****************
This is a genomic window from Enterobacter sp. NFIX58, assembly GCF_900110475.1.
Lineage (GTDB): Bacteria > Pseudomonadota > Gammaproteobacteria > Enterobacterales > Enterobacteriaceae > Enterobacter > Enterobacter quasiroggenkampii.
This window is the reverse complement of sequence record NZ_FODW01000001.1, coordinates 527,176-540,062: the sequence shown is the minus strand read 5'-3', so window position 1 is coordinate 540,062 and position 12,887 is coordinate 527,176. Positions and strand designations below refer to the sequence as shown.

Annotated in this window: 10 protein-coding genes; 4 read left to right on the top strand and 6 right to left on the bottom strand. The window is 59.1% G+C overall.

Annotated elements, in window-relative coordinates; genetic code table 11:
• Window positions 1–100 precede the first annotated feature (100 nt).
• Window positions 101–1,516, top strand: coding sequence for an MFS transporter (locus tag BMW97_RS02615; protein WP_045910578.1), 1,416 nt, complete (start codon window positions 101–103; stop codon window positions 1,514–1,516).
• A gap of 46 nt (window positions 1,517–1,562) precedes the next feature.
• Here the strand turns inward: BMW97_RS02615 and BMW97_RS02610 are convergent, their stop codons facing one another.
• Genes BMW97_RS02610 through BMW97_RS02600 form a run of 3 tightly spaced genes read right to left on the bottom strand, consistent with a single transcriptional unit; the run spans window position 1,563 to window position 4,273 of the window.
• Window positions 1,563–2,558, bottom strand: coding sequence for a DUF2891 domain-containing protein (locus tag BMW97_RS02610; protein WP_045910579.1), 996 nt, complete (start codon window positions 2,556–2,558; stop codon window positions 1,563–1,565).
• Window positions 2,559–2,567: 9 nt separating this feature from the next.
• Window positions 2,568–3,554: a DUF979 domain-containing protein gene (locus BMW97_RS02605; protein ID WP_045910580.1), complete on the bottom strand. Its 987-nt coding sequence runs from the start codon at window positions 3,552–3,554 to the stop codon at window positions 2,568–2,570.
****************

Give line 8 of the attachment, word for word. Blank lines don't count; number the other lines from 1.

• A gap of 46 nt (window positions 1,517–1,562) precedes the next feature.